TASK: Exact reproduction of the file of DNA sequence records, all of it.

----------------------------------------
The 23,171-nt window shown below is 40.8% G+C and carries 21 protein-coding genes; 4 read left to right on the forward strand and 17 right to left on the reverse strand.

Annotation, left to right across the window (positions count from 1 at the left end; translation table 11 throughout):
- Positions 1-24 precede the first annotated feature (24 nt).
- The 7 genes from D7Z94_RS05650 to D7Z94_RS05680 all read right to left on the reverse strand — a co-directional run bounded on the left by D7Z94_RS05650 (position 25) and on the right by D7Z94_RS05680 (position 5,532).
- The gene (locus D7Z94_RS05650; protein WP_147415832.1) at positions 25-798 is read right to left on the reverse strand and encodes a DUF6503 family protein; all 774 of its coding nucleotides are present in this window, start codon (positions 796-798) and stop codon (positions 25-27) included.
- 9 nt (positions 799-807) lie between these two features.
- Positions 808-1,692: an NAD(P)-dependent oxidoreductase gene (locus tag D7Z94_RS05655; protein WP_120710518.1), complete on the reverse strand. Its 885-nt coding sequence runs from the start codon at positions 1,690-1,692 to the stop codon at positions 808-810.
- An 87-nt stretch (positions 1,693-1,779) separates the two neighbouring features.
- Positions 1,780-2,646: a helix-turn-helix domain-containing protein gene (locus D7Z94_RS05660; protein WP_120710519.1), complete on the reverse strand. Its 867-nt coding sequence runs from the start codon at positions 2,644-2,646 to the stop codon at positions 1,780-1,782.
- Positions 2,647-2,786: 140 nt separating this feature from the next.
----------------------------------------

The 23,171-nt window shown below is 40.8% G+C and carries 21 protein-coding genes; 4 read left to right on the forward strand and 17 right to left on the reverse strand.

Annotation, left to right across the window (positions count from 1 at the left end; translation table 11 throughout):
- Positions 1-24 precede the first annotated feature (24 nt).
- The 7 genes from D7Z94_RS05650 to D7Z94_RS05680 all read right to left on the reverse strand — a co-directional run bounded on the left by D7Z94_RS05650 (position 25) and on the right by D7Z94_RS05680 (position 5,532).
- The gene (locus D7Z94_RS05650; protein WP_147415832.1) at positions 25-798 is read right to left on the reverse strand and encodes a DUF6503 family protein; all 774 of its coding nucleotides are present in this window, start codon (positions 796-798) and stop codon (positions 25-27) included.
- 9 nt (positions 799-807) lie between these two features.
- Positions 808-1,692: an NAD(P)-dependent oxidoreductase gene (locus tag D7Z94_RS05655; protein WP_120710518.1), complete on the reverse strand. Its 885-nt coding sequence runs from the start codon at positions 1,690-1,692 to the stop codon at positions 808-810.
- An 87-nt stretch (positions 1,693-1,779) separates the two neighbouring features.
- Positions 1,780-2,646: a helix-turn-helix domain-containing protein gene (locus D7Z94_RS05660; protein WP_120710519.1), complete on the reverse strand. Its 867-nt coding sequence runs from the start codon at positions 2,644-2,646 to the stop codon at positions 1,780-1,782.
- Positions 2,647-2,786: 140 nt separating this feature from the next.